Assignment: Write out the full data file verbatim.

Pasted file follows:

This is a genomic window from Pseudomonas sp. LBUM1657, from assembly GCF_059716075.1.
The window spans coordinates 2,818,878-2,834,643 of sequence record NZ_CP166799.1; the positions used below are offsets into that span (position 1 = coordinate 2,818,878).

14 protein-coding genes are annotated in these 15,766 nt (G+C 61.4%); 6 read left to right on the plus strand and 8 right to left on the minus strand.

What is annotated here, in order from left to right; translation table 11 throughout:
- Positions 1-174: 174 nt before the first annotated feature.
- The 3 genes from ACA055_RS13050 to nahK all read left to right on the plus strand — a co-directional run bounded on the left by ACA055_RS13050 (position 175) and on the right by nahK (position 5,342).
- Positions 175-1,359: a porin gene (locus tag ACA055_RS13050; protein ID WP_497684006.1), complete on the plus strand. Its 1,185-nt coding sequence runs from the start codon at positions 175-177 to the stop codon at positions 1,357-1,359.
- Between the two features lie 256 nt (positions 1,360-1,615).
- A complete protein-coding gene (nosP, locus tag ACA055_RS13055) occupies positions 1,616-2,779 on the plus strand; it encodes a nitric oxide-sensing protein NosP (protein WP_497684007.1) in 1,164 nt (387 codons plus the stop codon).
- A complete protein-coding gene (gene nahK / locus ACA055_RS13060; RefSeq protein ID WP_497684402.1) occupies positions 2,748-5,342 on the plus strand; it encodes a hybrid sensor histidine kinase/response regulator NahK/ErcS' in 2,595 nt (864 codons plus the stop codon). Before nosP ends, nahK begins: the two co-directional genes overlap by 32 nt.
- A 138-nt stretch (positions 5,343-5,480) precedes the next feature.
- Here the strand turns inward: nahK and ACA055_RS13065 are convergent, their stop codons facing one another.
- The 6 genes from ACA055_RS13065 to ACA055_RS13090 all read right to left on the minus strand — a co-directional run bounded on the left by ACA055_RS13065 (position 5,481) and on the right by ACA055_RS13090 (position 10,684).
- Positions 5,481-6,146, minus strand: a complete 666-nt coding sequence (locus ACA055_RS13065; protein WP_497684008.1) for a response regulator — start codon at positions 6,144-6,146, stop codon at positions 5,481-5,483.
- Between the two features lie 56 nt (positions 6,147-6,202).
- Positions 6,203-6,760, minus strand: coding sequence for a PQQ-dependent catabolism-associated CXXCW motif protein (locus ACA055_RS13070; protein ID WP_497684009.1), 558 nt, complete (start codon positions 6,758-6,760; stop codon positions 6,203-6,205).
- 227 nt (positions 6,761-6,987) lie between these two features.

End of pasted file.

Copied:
This is a genomic window from Pseudomonas sp. LBUM1657, from assembly GCF_059716075.1.
The window spans coordinates 2,818,878-2,834,643 of sequence record NZ_CP166799.1; the positions used below are offsets into that span (position 1 = coordinate 2,818,878).

14 protein-coding genes are annotated in these 15,766 nt (G+C 61.4%); 6 read left to right on the plus strand and 8 right to left on the minus strand.

What is annotated here, in order from left to right; translation table 11 throughout:
- Positions 1-174: 174 nt before the first annotated feature.
- The 3 genes from ACA055_RS13050 to nahK all read left to right on the plus strand — a co-directional run bounded on the left by ACA055_RS13050 (position 175) and on the right by nahK (position 5,342).
- Positions 175-1,359: a porin gene (locus tag ACA055_RS13050; protein ID WP_497684006.1), complete on the plus strand. Its 1,185-nt coding sequence runs from the start codon at positions 175-177 to the stop codon at positions 1,357-1,359.
- Between the two features lie 256 nt (positions 1,360-1,615).
- A complete protein-coding gene (nosP, locus tag ACA055_RS13055) occupies positions 1,616-2,779 on the plus strand; it encodes a nitric oxide-sensing protein NosP (protein WP_497684007.1) in 1,164 nt (387 codons plus the stop codon).
- A complete protein-coding gene (gene nahK / locus ACA055_RS13060; RefSeq protein ID WP_497684402.1) occupies positions 2,748-5,342 on the plus strand; it encodes a hybrid sensor histidine kinase/response regulator NahK/ErcS' in 2,595 nt (864 codons plus the stop codon). Before nosP ends, nahK begins: the two co-directional genes overlap by 32 nt.
- A 138-nt stretch (positions 5,343-5,480) precedes the next feature.
- Here the strand turns inward: nahK and ACA055_RS13065 are convergent, their stop codons facing one another.
- The 6 genes from ACA055_RS13065 to ACA055_RS13090 all read right to left on the minus strand — a co-directional run bounded on the left by ACA055_RS13065 (position 5,481) and on the right by ACA055_RS13090 (position 10,684).
- Positions 5,481-6,146, minus strand: a complete 666-nt coding sequence (locus ACA055_RS13065; protein WP_497684008.1) for a response regulator — start codon at positions 6,144-6,146, stop codon at positions 5,481-5,483.
- Between the two features lie 56 nt (positions 6,147-6,202).
- Positions 6,203-6,760, minus strand: coding sequence for a PQQ-dependent catabolism-associated CXXCW motif protein (locus ACA055_RS13070; protein ID WP_497684009.1), 558 nt, complete (start codon positions 6,758-6,760; stop codon positions 6,203-6,205).
- 227 nt (positions 6,761-6,987) lie between these two features.